1. Maintain authenticity

Real people are going to be attaching their names to these op-eds, and you want their personal voices to shine. Encourage your writers to share real-life examples and their personal experiences about how this issue has impacted them. Nobody wants to pick up the newspaper and read an op-ed that looks like a research paper. Ultimately, readers want a story that engages them and relates to them.

At Transform Consulting Group, we want to help you communicate your work and build awareness for the important causes you’re working to address. Contact us today for a free consultation!

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5 Steps for Grant Writing

You have a grant that you want to apply for and submit an application. First, check out the types of grants available and our checklist to ensure your organization is ready before jumping into the grant writing process. Okay, now it’s time to start writing your grant!

5 Steps for Grant Writing

At Transform Consulting Group, we have identified 5 simple steps for grant writing:

1. Research: Spend time getting informed and researching grant opportunities. There are millions of dollars available through grants, and it can feel like a full-time job just trying to find them all! The purpose of the research step is to identify all of the potential funders who align with your organization’s mission and purpose.
Here are some good places to start in your search:

Foundation Grants:
Government Grants:
Trade Industry:

Within your organization’s area of expertise, there are “intermediary” organizations that are current with the latest news. Regularly check out those organization’s websites, sign up for newsletters, and monitor who is doing what or trends in the industry. They often will promote grant opportunities for your industry!

2. Monitor Grants: Once you have identified your “affinity” funders, create a list of those possible funders. In today’s information age, you can find out a lot about funders by monitoring their internet footprint. We recommend subscribing to funders’ social media channels and signing up for their newsletters. This will help you receive information about grant updates (e.g., changes in grant focus or new application information), receive updates about the status of programs, and be informed about their latest news. This will help provide great context to writing your proposals and developing a partnership with the funder.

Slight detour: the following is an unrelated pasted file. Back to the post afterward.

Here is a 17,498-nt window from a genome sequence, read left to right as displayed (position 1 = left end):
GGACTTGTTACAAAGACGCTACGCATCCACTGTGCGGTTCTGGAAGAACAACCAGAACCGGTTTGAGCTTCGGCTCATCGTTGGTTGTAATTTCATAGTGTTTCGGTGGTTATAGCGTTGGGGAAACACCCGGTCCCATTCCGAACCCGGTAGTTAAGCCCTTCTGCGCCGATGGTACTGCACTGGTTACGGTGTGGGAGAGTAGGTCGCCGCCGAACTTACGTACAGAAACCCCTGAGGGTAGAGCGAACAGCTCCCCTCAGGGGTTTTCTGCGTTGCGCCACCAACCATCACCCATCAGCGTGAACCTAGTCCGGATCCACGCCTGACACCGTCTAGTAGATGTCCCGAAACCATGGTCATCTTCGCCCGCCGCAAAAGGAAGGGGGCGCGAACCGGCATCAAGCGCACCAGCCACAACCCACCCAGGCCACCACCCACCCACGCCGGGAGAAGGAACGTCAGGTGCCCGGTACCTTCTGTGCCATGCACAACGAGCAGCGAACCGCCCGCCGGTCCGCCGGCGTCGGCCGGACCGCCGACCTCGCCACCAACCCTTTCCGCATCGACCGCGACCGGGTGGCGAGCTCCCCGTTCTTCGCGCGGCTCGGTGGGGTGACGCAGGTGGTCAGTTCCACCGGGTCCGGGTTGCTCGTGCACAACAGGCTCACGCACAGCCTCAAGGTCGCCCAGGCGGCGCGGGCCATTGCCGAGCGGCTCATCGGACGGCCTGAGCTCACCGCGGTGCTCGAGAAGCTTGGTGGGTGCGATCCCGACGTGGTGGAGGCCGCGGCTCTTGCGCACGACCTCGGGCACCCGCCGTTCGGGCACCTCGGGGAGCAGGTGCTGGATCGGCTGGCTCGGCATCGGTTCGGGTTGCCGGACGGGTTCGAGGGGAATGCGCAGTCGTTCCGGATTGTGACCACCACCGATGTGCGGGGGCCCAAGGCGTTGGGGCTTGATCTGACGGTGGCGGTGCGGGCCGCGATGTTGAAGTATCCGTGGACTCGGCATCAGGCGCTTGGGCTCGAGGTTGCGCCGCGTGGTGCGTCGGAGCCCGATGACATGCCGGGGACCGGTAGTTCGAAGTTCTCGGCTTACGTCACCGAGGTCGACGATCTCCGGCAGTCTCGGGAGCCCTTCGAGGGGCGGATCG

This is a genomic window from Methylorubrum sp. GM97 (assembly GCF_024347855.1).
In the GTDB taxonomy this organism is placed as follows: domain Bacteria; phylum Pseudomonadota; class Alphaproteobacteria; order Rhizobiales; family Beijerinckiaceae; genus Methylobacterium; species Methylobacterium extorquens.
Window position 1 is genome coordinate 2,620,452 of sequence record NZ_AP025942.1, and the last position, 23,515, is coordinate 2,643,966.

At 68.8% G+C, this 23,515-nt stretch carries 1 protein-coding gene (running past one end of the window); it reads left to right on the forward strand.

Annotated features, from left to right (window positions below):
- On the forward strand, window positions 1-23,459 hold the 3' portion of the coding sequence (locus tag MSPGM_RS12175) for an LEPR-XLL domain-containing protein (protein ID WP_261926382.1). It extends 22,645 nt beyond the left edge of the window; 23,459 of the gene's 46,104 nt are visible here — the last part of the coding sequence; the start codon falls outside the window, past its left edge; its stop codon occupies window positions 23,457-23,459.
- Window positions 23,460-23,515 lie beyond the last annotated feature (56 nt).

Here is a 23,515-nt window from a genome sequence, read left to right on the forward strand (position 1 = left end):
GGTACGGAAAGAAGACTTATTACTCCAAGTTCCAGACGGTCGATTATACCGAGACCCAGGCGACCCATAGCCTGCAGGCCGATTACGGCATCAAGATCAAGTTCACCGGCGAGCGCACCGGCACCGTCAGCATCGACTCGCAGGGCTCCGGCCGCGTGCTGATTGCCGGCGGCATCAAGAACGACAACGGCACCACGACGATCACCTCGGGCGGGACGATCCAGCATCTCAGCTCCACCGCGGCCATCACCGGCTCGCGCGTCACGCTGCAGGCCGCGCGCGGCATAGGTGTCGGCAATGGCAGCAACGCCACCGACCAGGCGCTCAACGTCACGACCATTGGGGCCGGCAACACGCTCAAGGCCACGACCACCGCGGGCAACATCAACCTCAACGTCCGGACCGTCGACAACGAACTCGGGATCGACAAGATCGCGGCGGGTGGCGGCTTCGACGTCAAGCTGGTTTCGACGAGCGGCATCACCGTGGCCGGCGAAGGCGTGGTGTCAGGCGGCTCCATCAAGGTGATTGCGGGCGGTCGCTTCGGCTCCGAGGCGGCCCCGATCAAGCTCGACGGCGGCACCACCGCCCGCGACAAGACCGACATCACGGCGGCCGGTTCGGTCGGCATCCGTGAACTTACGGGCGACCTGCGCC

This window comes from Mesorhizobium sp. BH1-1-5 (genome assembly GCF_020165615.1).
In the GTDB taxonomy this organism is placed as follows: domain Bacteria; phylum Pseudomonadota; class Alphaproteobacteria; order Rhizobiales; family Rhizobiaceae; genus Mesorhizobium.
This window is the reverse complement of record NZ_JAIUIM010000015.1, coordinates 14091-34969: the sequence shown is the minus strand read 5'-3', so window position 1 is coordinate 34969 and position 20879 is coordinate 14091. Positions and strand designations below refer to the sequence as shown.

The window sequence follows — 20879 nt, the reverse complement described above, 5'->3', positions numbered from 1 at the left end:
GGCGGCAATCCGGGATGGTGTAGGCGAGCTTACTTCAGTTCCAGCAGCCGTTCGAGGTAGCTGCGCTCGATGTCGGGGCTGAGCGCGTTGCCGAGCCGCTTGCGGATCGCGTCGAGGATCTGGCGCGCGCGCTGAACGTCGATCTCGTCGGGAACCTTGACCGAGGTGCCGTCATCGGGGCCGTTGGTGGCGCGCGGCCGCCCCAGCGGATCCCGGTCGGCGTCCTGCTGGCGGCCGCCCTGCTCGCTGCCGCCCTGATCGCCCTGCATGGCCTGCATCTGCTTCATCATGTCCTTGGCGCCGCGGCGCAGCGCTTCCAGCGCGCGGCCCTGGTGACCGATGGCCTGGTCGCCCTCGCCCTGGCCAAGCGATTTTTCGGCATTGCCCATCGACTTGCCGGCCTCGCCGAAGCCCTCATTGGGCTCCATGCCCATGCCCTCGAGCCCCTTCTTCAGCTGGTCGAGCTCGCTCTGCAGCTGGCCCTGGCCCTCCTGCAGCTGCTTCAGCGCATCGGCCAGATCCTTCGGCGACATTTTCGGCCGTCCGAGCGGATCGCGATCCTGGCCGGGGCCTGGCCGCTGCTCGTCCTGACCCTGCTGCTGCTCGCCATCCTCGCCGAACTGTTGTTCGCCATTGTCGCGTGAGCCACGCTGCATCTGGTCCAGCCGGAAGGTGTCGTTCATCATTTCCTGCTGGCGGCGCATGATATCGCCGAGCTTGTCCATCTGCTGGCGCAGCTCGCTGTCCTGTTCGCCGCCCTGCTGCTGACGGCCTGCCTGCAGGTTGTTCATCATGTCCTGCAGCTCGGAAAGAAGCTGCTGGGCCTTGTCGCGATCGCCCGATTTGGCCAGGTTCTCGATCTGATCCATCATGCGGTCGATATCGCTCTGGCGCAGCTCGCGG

3. Track Grants: You can pay for grant tracking software, invest in an internal database, or use basic Excel or Google sheets to track grants. We suggest tracking important information, such as the funder, their focus area(s), timeline for when grants are due, the point of contact, and any application details.

As you start to do outreach with funders and submit applications, you will want to track your grant application outreach. For example, you would include notes about who you talked to and their feedback.  When you submit an application, include the focus area, amount requested, and status. Having all of this information included in a shared system helps to keep your team on the same page and also creates a record history for future staff or contractors.

4. Develop Relationships: Most funders look to their grantees as a partner and extension of their mission. When working to develop a grant proposal to a funder, you want to first have a relationship with that funder. You can do this through a personal connection, social media outreach, cold calling, a letter of inquiry or by networking at different community groups and meetings. When looking to build relationships, we suggest focusing on the “program officer”.

Program officers oversee a “portfolio” of programs usually in a focus area, such as youth, environment, safety, etc. A program officer for a government entity would “manage” a grant program. At a minimum give them a call and schedule a meeting to learn more about their focus areas and goals as well as share about your organization and possible areas of alignment. Some next steps might be to invite the program officer(s) to an organization event to observe your services in action or learn about them. We liken this engagement to “dating” – a period of getting to know each other to see if there is a good fit!

The one caveat here is to make sure that you follow the grant guidelines. In most cases, government grants preclude you from communicating with the granting agency beyond asking clarifying questions related to the application. You may need to cultivate these relationships when there is not an open grant application. Always follow the grant guidelines to ensure that you do not disqualify your organization from submitting a grant application!